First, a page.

Of course painters all engage in the same fundamental activity in so far as they start of in front of a blank canvas and try to think of what else is left to do in the history of painting. “Some guys are going to art fairs and looking to see what the latest trends are, then going back to the studio to try to create something, but this is a shortcut. You must be unique. There’s no other way.”

Painter without a brush

Evžen Šimera’s approach to painting is a similarly tenacious effort to achieve originality on canvas. And like Teichmann, he resists telling a story with his work, without at the same time falling back on a notion of a purely abstract painting not anchored in specific ideas. Beyond these basic characteristics though, the differences between the German painter and his younger Czech contemporary could hardly be more pronounced, and coming downstairs to where the exhibition is devoted to three young, up-and-coming Czech artists, is like entering a radically different world.

Šimera’s painting revolves around a purposeful avoidance of touching the canvas. It has been almost a decade since the painter regularly even used a brush, having adopted a drip technique that requires applying paint through a dropper, often in lines running from one end of the canvas to the other.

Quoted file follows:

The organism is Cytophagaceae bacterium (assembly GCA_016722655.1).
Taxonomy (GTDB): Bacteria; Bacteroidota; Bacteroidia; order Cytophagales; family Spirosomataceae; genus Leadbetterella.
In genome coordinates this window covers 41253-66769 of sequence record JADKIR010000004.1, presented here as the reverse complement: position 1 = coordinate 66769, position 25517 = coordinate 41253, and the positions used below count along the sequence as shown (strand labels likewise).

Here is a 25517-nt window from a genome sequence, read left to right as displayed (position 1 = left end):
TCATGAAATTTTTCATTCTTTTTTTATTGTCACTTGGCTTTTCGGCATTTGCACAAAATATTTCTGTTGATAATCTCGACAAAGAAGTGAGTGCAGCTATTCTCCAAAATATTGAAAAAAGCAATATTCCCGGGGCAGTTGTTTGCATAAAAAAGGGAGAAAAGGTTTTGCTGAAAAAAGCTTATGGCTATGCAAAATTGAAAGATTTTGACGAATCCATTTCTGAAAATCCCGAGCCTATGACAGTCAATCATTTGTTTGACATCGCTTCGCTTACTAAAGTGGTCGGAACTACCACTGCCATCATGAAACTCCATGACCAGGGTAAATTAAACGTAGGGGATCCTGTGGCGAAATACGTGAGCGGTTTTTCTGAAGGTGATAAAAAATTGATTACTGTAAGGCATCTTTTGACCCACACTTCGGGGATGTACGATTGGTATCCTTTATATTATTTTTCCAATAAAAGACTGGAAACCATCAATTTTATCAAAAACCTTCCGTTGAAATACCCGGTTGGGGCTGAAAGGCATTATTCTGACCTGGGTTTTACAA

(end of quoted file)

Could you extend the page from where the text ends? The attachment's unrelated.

His conceptual, anti-expressionist approach in series such as his “New Drip Paintings” and “Zero Gravity Paintings” results in work that verges, in a way, on familiar territory of abstract painting, yet does so through strictly scientific, theoretical means, as if aiming to arrive at a painting by Jackson Pollock through the very opposite of spontaneity.

The “Zero Gravity Paintings” were literally carried out in a zero gravity environment, and Šimera points out that far from being a gimmick the idea followed from the theoretical base of his previous work.

“It was not some kind of bungee-jumping art with a crazy story behind it. There is a line of thinking, and I was commenting on a line of expressive painting from the ’50s and ’60s — of a Hans Hartung or Franz Kline — but there wasn’t the feelings of depression [like in their painting] or really any feelings. It was a comment and extension of my previous work with drip paintings,” Šimera told Czech Position

The possibilities of paint

The exhibition is rounded out by two more extremes of contemporary painting, with the hyperrealist works of Zdeněk Trs and the painterly, expressive canvases of Pavel Vašíček. Hyperrealism is a technique typically employed to show an object in the fullest detail, yet Trs’s paintings of objects obscured by a layer of gray fabric make this intention paradoxical. At the same time, the paintings themselves are striking, beautiful images, and the means and extent to which he conjures up visual and theoretical elements of painting makes the series a strong and fitting part of the exhibition overall.

Vašíček’s work is the most deceptively conventional painting the gallery is showing although just as a closer inspection of the individual paintings reveal a use of paint that creates the illusion of pictures within a picture, his highly expressive style is more multidimensional than you might at first suspect. Whether it is a landscape or a portrait of a woman’s face, the swirling paint creates a formidable impression, and like the other painters on display arrives at a hard-earned originality.

Lars Teichmann: Periods
Pavel Vašíček, Evžen Šimera, Zdeněk Trs

Dea Orh Art Gallery
Through May 12
Kozí 3
Prague 1-Old Town
Open Mon.-Sat. 11 a.m.–7 p.m.